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Michigan State Police Cop Car Shootout Tests Top-Tier Law Enforcement Vehicles

Benjamin Hunting
by Benjamin Hunting
November 4, 2011
3 min. Reading Time

The Michigan State Police cop car shootout is an annual rite of passage for automakers hoping to impress those holding the purse strings at law enforcement agencies across the country whose eyes are turned to the results generated by the nationally-publicized trial. With the retirement of the Ford Crown Victoria from active duty - a police force stalwart for decades that was prized for its inexpensive maintenance and repair costs as well as its body-on-frame durability - the market is essentially up for grabs as a varied list of newcomers and past contenders converge on Grattan Raceway in Michigan in order to be put through their paces.

Law enforcement fleet buyers focus on several different criteria when making the decision as to which vehicle would make the most effective cruiser. Officer safety is of course very important. Not only do would-be police cars need to protect their occupants in the event of a high speed crash or impact from another vehicle, but they are also required to offer enough separation between those in the front seat and perps riding out back in order to prevent any unwanted interaction between officers and criminals.

Interior room is another a crucial consideration when it comes to cramming in all of the tools of the trade that are associated with modern police work. Laptop computers, weapons storage, seats that can accommodate utility belts and side arms as well as how many people can be squeezed into the rear seat all play a role in determining the appeal of a potential police vehicle.

Finally, mechanical reliability, cost and on-road performance must all converge into one effective package. Top speed and acceleration times need to be impressive, but not at the expense of durability - a police car that spends most of its life up on a lift isn't out on the streets preventing crime. Since most law enforcement vehicles are large and loaded up with cargo and passengers, handling is also a concern. Finally, not all departments can afford to purchase and maintain ultra high performance automobiles, which means that a happy medium between parts and repair costs and acceleration and cornering ability must be achieved.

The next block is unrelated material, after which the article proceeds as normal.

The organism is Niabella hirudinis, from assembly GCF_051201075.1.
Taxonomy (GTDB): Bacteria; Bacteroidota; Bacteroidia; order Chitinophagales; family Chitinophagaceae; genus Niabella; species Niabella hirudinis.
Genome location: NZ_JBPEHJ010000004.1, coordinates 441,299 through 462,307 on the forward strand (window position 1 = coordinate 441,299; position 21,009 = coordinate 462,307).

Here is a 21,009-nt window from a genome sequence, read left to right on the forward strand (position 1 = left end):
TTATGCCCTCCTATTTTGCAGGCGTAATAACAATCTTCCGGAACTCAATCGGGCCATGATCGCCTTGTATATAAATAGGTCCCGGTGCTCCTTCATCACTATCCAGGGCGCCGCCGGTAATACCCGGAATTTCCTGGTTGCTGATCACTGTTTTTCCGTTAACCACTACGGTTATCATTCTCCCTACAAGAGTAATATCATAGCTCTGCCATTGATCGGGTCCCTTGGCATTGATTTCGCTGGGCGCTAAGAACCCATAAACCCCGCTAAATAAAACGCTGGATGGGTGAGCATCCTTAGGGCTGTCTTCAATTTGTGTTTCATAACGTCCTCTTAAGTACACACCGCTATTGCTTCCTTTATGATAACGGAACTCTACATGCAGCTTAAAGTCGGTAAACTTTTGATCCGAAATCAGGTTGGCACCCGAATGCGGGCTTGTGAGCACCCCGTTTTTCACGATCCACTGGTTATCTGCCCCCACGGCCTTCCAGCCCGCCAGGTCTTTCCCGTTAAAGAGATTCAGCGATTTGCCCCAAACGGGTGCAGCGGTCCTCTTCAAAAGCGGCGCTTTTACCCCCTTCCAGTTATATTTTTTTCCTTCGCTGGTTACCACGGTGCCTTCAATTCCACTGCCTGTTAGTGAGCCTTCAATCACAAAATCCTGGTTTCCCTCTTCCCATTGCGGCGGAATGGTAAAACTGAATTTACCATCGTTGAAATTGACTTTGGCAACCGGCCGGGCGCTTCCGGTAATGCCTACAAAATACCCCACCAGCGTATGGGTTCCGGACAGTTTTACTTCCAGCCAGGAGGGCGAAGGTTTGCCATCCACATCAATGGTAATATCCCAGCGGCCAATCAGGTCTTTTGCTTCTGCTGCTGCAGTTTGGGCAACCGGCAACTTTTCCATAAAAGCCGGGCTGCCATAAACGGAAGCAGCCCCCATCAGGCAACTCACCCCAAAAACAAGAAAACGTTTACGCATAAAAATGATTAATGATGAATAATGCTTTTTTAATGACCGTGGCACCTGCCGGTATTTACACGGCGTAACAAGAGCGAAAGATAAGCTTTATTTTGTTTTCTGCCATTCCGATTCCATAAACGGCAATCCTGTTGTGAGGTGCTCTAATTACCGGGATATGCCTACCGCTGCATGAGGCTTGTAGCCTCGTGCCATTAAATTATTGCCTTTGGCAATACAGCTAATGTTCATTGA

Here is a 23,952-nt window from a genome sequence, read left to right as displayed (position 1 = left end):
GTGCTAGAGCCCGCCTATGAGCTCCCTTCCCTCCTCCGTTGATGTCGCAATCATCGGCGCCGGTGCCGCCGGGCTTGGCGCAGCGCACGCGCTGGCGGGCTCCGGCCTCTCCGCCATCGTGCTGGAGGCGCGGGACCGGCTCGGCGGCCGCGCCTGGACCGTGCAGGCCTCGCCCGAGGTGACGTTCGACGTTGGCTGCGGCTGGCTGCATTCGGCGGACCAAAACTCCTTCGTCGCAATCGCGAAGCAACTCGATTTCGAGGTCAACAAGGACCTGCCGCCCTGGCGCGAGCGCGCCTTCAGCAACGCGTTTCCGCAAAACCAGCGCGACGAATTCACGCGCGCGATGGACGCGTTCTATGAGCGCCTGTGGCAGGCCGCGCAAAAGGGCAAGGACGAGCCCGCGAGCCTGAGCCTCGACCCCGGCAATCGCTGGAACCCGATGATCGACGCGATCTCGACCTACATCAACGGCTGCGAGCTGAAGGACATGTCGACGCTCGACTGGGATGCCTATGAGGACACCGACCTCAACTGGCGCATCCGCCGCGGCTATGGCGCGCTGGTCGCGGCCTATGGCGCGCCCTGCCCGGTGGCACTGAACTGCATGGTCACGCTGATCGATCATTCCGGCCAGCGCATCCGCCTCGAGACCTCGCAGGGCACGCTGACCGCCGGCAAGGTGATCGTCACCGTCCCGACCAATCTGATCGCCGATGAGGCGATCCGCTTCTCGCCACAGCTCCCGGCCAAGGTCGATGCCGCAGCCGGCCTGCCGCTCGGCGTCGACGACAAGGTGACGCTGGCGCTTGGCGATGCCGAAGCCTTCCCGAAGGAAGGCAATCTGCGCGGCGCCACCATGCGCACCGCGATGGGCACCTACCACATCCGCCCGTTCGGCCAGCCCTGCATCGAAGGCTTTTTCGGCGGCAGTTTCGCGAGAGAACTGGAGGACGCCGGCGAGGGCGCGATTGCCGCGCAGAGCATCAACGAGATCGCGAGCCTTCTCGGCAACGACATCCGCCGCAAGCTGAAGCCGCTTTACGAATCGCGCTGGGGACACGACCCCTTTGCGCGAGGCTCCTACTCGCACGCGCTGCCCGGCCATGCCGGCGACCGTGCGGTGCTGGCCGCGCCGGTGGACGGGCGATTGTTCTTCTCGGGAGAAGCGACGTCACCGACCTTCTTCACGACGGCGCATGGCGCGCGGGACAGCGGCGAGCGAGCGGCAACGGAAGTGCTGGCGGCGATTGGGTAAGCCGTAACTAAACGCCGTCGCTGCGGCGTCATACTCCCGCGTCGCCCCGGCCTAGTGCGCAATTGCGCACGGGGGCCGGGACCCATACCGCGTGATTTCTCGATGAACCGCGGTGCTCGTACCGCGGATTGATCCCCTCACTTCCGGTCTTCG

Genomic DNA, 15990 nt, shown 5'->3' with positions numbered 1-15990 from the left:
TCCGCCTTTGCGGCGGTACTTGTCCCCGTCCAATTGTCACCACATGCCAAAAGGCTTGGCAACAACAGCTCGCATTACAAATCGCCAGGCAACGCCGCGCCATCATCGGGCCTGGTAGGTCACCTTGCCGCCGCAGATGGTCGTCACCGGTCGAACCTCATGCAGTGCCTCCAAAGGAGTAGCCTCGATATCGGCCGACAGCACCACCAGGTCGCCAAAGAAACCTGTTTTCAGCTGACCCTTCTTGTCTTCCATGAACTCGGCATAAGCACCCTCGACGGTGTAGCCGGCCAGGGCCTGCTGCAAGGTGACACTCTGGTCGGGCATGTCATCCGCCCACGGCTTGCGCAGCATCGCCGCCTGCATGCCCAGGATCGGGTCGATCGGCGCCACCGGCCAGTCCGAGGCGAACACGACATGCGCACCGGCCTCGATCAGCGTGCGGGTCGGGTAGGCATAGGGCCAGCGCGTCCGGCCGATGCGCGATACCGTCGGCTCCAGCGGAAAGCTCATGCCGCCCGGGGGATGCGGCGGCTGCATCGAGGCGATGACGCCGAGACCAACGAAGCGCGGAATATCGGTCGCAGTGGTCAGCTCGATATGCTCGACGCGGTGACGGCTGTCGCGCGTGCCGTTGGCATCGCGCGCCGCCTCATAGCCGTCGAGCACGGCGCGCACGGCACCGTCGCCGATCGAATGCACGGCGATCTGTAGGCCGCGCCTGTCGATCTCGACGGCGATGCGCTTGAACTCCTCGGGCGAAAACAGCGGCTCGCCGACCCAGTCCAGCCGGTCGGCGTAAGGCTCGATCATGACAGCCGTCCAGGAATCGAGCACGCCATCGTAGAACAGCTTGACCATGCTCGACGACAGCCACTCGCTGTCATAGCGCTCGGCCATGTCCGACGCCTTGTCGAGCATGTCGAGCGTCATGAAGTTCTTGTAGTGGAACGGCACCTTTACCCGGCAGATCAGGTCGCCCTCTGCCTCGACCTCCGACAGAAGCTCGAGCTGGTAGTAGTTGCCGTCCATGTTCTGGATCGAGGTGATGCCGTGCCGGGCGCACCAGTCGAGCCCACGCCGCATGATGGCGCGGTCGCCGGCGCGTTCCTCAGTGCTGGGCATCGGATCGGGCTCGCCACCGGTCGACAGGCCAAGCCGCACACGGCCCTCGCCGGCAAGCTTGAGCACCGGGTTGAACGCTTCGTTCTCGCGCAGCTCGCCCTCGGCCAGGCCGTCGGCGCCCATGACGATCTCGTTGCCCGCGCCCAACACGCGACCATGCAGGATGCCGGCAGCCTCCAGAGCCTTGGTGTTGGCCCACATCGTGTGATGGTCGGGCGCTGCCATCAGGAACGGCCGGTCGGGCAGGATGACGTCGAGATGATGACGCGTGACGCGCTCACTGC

According to an article published by Autoweek, the main contenders at the Michigan State Police evaluation for 2011 included the Ford Taurus, the Chevrolet Caprice and the Dodge Charger.


The Ford Taurus Police Interceptor is offered in three editions, including the 365 horsepower, twin-turbo EcoBoost model with all-wheel drive that hit 60-mph in 5.92 seconds as tested at the event. The vehicle offered a top speed of 148-mph and was able to brake from 60-to-zero-mph in 128.4 feet. 120 cubic feet of interior volume are available within the four-door sedan's passenger compartment.


The Chevrolet Caprice Police Patrol Vehicle is a unique entry into the competition, as it is not offered for civilian sale in North America and is based on a Holden-designed, rear-wheel drive sedan platform. Although a V-6 version is offered, the Michigan State Police achieved the most impressive performance from the 355 horsepower, 6.0-liter V-8 model that was able to sprint to 60-mph in a quick 5.83 seconds on its way to a top speed of 154-mph. Braking from 60-mph to a complete stop was accomplished in a scant 125.8 feet, and interior volume measured up at 129.4 cubic feet - not surprising given the sedan's long wheelbase.


The Dodge Charger Pursuit can be had in six and eight-cylinder editions, but the quickest of the two provides Hemi V-8 power to the tune of 370 ponies from a 5.7-liter unit. Formerly, the Hemi Charger Pursuit offered the best performance of all available options, but with introduction of the purpose-built Chevrolet and the newly-available EcoBoost Taurus the Dodge is no longer the king of the hill. The Dodge Charger managed to win the race to 60-mph by posting a 5.83 second time, but its top speed of 152 miles per hour and its 127 foot braking distance from 60-mph placed it in the middle of the pack. Like the Taurus, the Charger boasts 120 cubic feet of interior volume.


The main takeaway from the Michigan State Police vehicle shootout is just how evenly matched the current crop of cop car contenders really is. In addition to their remarkably close performance numbers - save for the remarkable braking score of the Chevrolet Caprice PPV - each of these three sedans turned in lap times within one second of each other. It would seem that law enforcement agencies across the country are facing an embarrassment of riches when it comes to choosing their next fleet mainstay, and that scofflaws blasting down American highways will have to double-check their rearview mirrors to make sure that they aren't being followed by any member of this trio of high end pursuit vehicles.



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